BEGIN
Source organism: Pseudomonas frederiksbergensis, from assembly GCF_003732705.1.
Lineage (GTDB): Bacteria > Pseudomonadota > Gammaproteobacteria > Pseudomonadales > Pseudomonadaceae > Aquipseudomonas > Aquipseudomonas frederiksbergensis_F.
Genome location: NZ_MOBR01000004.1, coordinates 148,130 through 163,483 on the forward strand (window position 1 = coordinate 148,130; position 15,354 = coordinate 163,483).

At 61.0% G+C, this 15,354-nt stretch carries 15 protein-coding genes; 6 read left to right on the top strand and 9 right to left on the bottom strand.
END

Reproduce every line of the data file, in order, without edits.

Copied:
Source organism: Pseudomonas frederiksbergensis, from assembly GCF_003732705.1.
Lineage (GTDB): Bacteria > Pseudomonadota > Gammaproteobacteria > Pseudomonadales > Pseudomonadaceae > Aquipseudomonas > Aquipseudomonas frederiksbergensis_F.
Genome location: NZ_MOBR01000004.1, coordinates 148,130 through 163,483 on the forward strand (window position 1 = coordinate 148,130; position 15,354 = coordinate 163,483).

At 61.0% G+C, this 15,354-nt stretch carries 15 protein-coding genes; 6 read left to right on the top strand and 9 right to left on the bottom strand.